Alpari Trading Volumes Mark a Slight Drop in November

The Russian economy continues to contract after low commodity prices and high interest rates have materially impacted the country

Trading volumes at Alpari have slowed down somewhat in November, with the company reporting the figure at $87.5 billion, which is lower by 3.5 percent when compared to the previous month. The number is also lower by about 3 percent when compared to the average monthly volume for the past twelve months of $90.1 billion.

Looking at a comparison for the same month in 2014, the figure is 5 percent lower than November of last year. A number of brokers have reported slower figures when compared to the month of November, with FXCM Inc (NYSE:FXCM) being the most recent company to report a decline.

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The figures at Alpari Russia are also somewhat dependent on the Russian rouble exchange rates and the economic growth in Russia, which is the biggest market for the brokerage. The company is expected to apply for a regulatory license from the Bank of Russia shortly, as a number of other major brokers have already done.

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Alpari Russia, trading volumes
Alpari Russia trading volumes for November

Looking at recent events, the slide in oil prices has dramatically impacted the exchange rate of the Russian rouble. In the mean time, the Russian economy contracted by 4.1 percent in the third quarter, reflecting an economy that has been suffering on a number of fronts – from low commodity prices to economic sanctions.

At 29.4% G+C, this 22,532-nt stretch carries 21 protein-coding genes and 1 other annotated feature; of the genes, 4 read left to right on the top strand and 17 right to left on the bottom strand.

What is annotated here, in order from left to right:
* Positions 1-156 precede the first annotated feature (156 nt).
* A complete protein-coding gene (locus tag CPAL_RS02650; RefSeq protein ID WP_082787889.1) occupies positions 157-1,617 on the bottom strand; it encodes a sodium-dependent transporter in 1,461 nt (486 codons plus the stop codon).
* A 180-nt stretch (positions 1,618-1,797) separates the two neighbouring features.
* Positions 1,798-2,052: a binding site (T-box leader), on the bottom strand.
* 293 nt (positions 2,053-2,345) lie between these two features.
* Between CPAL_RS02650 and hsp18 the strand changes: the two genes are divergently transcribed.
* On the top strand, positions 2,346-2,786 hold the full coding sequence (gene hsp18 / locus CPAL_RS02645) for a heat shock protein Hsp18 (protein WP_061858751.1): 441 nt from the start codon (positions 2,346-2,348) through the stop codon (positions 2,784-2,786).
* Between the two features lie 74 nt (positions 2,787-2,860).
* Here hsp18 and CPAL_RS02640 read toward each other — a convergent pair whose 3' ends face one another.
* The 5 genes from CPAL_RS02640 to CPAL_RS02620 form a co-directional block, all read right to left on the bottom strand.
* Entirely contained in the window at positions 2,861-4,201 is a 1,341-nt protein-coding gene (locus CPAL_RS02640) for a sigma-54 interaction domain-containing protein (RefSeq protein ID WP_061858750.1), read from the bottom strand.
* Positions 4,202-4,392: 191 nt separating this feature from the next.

In a recent commentary, Barclays highlighted a set of issues which the Bank of Russia is currently facing, “The CBR had previously been prepared to consider cutting rates as early as December, but ‘the slowdown in consumer prices occurred somewhat slower than predicted.’ The CBR anticipates inflation to decline rapidly and if realised, the CBR indicated it will be prepared to initiate rate cuts at one of its next MPC meetings.”

Following up, the economics research team of the London headquartered bank explained, “We largely agree with the CBR’s assessment of the Russian economy and anticipate rate cuts beginning in Q1 16.”

The pressures on the exchange rate of the Russian rouble are therefore unlikely to continue, with the ongoing decline in a number of commodity exports for the country further pressuring the budgets of retail traders in the region.

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